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    That is ridiculous. Of course Dawkins is sincere about his arguments. The best Lightgigantic can come up with is that standardized symbols, such as those used in scientific measurements, are subjective. By that notion, why can he understand the words I print on the screen?
     
  16. lightgigantic Banned Banned

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    I don't think you have understood the argument

    If you apply the general principles dawkins applies to define delusion, you end up with an absurd world view by which you take practically any claim and say it is delusional.

    As for understanding relative things (like say text on a computer screen), I don't have a problem with that - except when the text approaches topics for which there is no sound empirical basis (eg origins of the universe, (contemporary academic version) history of religion, etc etc)
     
  17. lightgigantic Banned Banned

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    I think the speaker understands this to be the latest in a long line of intellectual animosity directed towards religion.

    I don't know if he is leading the way in intellectual atheism (since dawkins is dealing with an aspect that he is not properly trained in - namely philosophy and religious history as opposed to biology), but he is certainly typical of it.

    Professor John Cottingham M.A. D. Phil is Professor of Philosophy at the University of Reading

    Unfortunately, however, Dawkins seems more interested in polemics than in careful scrutiny of arguments. His discussions of the traditional proofs for God's existence are lamentably scrappy: the first three of Aquinas' Five Ways, for example, are dismissed en bloc in two pages whose cavalier abruptness will be embarrassing even to Dawkins' most ardent fans; and the ontological argument, whose logic has fascinated atheist philosophers as eminent as Bertrand Russell, is shrugged off as "infantile ... logomachist trickery". Whether these various traditional arguments are valid or not is beside the point. The point is that Dawkins' blatant failure to give them a decent hearing hardly serves the cause of the impartial scientific fairness that he professes to uphold.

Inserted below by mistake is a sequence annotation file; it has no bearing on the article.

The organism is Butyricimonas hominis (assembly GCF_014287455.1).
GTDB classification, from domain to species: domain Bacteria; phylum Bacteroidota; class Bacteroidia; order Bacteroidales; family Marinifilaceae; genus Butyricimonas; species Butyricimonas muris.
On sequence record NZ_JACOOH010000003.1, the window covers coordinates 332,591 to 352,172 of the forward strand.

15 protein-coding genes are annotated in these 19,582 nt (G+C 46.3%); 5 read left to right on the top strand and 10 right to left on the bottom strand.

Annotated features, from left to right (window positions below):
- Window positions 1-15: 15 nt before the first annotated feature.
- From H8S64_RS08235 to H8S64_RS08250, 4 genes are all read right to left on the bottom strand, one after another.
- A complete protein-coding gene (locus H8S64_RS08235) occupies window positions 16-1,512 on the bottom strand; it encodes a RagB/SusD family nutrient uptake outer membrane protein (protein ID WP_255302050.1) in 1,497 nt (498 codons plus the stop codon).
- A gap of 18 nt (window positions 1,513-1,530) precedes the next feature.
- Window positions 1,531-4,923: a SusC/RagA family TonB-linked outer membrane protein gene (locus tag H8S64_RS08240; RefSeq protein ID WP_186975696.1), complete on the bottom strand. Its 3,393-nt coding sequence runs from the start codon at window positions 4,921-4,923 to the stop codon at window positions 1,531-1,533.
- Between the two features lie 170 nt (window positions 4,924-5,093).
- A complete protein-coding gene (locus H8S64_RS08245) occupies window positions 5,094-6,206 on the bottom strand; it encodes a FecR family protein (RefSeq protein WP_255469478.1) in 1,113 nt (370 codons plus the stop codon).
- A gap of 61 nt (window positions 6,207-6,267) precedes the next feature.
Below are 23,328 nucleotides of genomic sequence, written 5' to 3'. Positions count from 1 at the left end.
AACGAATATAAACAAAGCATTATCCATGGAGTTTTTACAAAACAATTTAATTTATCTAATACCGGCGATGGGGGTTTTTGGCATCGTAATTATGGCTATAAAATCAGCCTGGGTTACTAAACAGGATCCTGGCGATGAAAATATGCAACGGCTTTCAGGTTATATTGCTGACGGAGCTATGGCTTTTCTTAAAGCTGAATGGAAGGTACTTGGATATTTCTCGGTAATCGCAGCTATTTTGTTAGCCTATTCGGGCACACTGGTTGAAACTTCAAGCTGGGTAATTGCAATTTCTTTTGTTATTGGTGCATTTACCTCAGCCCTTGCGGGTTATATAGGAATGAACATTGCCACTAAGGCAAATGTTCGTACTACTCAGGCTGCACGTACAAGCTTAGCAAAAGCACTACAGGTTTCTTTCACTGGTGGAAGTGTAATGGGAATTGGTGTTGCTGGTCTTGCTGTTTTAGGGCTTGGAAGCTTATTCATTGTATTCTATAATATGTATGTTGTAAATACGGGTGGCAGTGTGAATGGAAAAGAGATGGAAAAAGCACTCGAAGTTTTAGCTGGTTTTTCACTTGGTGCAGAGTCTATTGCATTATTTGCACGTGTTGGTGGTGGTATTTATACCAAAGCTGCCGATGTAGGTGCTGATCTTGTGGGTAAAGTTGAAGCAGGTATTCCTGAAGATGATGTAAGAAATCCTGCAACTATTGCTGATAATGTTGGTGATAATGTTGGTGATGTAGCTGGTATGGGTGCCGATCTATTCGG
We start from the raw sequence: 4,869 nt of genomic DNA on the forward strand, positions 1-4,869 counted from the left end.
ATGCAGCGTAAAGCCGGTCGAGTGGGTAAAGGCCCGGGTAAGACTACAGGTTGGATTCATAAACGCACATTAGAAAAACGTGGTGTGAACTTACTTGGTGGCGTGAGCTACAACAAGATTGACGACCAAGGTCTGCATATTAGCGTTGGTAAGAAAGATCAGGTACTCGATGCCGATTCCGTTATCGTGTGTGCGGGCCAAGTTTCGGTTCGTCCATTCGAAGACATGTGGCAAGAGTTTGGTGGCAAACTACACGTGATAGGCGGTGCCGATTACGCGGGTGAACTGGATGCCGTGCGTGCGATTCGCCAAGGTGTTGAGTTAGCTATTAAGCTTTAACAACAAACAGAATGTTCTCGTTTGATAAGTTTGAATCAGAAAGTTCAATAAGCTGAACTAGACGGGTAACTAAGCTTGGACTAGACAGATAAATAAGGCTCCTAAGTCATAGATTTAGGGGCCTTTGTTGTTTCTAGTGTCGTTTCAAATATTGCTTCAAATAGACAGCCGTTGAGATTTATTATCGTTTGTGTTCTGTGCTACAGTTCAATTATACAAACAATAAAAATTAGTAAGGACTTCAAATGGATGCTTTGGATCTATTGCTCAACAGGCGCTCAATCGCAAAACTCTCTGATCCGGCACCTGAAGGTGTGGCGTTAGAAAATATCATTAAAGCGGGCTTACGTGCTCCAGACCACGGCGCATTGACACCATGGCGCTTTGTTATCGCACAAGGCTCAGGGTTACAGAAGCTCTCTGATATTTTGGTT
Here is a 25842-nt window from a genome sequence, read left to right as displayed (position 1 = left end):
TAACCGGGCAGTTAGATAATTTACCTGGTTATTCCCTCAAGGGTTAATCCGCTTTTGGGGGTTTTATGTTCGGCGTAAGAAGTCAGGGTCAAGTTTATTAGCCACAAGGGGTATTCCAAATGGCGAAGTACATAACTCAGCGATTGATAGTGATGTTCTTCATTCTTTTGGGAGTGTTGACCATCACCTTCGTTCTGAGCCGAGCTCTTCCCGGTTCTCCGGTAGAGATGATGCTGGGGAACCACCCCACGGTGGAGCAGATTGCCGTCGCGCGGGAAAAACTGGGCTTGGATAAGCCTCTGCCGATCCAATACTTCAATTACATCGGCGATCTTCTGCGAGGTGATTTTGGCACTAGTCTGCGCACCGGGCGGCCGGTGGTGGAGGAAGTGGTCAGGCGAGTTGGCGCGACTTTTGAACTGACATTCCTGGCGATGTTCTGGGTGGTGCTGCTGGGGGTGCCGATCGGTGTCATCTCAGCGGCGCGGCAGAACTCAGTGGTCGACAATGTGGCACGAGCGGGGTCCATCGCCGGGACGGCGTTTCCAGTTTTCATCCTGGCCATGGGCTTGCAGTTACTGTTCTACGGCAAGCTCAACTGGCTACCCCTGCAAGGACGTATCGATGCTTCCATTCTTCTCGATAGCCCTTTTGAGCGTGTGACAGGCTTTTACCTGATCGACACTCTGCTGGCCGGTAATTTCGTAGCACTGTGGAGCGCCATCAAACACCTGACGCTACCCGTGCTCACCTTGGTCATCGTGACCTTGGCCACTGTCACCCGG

http://www.rationalvedanta.net/node/100
     
  18. spidergoat Liddle' Dick Tater Valued Senior Member

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    He gives them all the hearing they deserve.

    The first three:
    All three of these arguments rely upon the idea of a regress and invoke God to terminate it. They make the entirely unwarranted assumption that God himself is immune to regress.

    4. The argument from Degree. God exists because we need something that is the maximum (of perfection, goodness) by which to compare human goodness.

    5. Argument from Design. Things look designed. Nothing that we know looks designed unless it is designed, therefore there must have been a designer and we call him God.
     
  19. lightgigantic Banned Banned

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    if you want to follow this up, I suggest you tune into the audio provided in the OP

    In short, there is a big difference between defeating the weakest form of an argument and the strongest form - at least according to people properly trained in philosophy (as opposed to say, biology)

    :shrug:
     
  20. spidergoat Liddle' Dick Tater Valued Senior Member

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    They all seem pretty weak. Evolution took care of #5. #4 just seems silly.
     
  21. lightgigantic Banned Banned

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    since you are continuing on the weakest form of the argument, it seems like you didn't listen to the audio presentation
    :shrug:
     
  22. Gustav Banned Banned

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    post the goddamn transcript fool
     
  23. Gustav Banned Banned

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    audio fucking presentation my ass!